Today, there are now more than 20 works of art sent beyond the Earth's orbit, whether in the so-called "near" space, in the "far" space, on the moon or on Mars. While first advances in space engineering, which made it possible to send satellites and astronauts into orbit, were strictly reserved for the research sector, the concept of art in space emerged in the late 1960s.

Here are eight works of art that were sent into outer space:

1. Moon Museum, 1969

Forrest Myers, Moon Museum, 1969, picture © MOMA Forrest Myers, Moon Museum, 1969, picture © MOMA

Considered to be the first piece of space art, Moon Museum is a small ceramic plate (1.9 x 1.3 cm) featuring the works of six notorious artists of the sixties: Robert Rauschenberg, David Novos, John Chamberlain, Claes Oldenburg, Forrest Myers and Andy Warhol. 

"My idea was to bring together six great artists and create a tiny museum on the moon, " said the initiator of the project, artist Forrest Myers, who tried to validate his plan by NASA, but never received concrete support. 

It was therefore unofficially that Myers set up his project, with the help of the scientist Fred Waldhauer, who agreed to engrave the sketches of the six participating artists on the plaque. An engineer working on Apollo 12 and a friend of Waldhauer ensured that the work was placed on the moon on November 12, 1969. However, there is no way to verify if the plate is still resting on the moon. John Chamberlain and Claes Oldenburg confirmed their participation in the project.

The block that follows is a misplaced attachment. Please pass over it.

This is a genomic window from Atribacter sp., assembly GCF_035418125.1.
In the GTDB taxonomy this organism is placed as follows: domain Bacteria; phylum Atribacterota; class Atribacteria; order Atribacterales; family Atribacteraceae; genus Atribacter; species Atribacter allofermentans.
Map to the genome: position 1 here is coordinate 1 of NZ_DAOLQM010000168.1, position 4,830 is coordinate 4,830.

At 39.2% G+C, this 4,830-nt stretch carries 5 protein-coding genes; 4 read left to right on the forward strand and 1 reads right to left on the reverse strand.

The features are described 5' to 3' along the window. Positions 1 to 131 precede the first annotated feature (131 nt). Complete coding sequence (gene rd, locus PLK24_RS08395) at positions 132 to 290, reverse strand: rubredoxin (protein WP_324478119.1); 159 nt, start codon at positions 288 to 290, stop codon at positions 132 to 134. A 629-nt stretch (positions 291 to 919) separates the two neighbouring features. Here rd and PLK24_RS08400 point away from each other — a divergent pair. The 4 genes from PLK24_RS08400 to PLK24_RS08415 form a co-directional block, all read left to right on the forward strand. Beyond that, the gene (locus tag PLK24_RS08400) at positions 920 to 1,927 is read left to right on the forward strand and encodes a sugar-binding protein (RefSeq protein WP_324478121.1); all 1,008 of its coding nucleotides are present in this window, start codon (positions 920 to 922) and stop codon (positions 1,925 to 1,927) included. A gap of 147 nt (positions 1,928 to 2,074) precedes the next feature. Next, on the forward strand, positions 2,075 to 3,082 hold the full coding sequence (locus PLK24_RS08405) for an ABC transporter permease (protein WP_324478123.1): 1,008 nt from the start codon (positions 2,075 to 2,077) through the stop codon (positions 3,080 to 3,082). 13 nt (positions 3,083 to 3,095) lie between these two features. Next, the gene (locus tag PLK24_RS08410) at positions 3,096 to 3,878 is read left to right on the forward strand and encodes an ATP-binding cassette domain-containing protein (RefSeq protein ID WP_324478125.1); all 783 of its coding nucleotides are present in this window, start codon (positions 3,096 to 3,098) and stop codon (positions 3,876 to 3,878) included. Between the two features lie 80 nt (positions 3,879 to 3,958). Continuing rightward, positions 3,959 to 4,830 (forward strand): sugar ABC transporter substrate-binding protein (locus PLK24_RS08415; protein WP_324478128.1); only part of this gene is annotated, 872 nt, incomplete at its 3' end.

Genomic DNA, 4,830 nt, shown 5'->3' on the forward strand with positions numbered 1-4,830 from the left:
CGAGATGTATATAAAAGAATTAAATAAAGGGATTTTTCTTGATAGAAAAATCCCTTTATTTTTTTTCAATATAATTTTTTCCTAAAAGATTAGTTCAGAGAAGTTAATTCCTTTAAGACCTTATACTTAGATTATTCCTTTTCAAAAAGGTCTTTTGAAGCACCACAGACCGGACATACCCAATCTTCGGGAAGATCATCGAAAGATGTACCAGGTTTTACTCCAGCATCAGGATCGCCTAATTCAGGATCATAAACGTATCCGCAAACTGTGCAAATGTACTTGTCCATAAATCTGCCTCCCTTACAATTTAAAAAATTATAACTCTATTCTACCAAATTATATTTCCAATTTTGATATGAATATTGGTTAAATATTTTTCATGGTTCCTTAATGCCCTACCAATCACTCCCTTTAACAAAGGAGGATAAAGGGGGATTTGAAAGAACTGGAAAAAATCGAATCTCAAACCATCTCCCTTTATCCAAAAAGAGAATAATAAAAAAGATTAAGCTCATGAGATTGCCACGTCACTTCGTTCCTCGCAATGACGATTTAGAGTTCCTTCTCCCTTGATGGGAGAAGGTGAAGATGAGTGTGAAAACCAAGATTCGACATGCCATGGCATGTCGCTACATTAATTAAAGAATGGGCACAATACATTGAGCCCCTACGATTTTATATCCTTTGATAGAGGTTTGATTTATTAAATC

2. Fallen Astronaut, 1971

Paul Van Hoeydonck, Fallen Astronaut, 1971, image via Wikipedia via NASA Paul Van Hoeydonck, Fallen Astronaut, 1971, image via Wikipedia via NASA

Fallen Astronaut is an 8.5 cm high aluminum sculpture of an astronaut in his spacesuit, which was deposited on the moon in 1971 by the crew of Apollo 15.

The work was done by the Belgian artist Paul Van Hoeydonck in honor of astronauts who lost their lives in the pursuit of exploration of space.

The small aluminum figure was deposited on August 2, 1971 in the plain at the foot of Mount Hadley on the moon, next to a commemorative plaque bearing the names of 8 American astronauts and 6 Soviet cosmonauts who had passed away. To avoid the use of official spaceships for commercial purposes, which was banned by NASA, the name of the artist does not appear on the work, and the artist regretted that it was not placed upright, as he wished.

3. The paintings of Ellery Kurtz, 1986

One of Ellery Kurtz's paintings sent into space, 1986, source Haolin Fang
One of Ellery Kurtz's paintings sent into space, 1986, source Haolin Fang

In 1986, four paintings by the artist Ellery Kurtz were sent aboard the Columbia shuttle as part of the "Get Away Special" program. The experiment, supervised by NASA, aimed to see how pigments and canvases would cope with the extreme conditions of space (gravity, temperature, etc.), thus introducing the concept of the creation of an artwork directly in space.

Curious to know if man would one day be able to take art outside the limits of the earth, Kurtz sent four of his semi-abstract compositions inspired by the walls covered with advertising posters. 

"Where the man goes, art must go," he said. 

4. Inter-Galactic Sculpture, 1987-92

Left: Cover of the book "Ezra Orion, Intergalactic sculpture" | Right: Ezra Orion Sculpture, 2011, image via Artslack Left: Cover of the book "Ezra Orion, Intergalactic sculpture" | Right: Ezra Orion Sculpture, 2011, image via Artslack

The Israeli artist Ezra Orion pushed the concept of space art a step further, imagining a sculpture that would be created in space.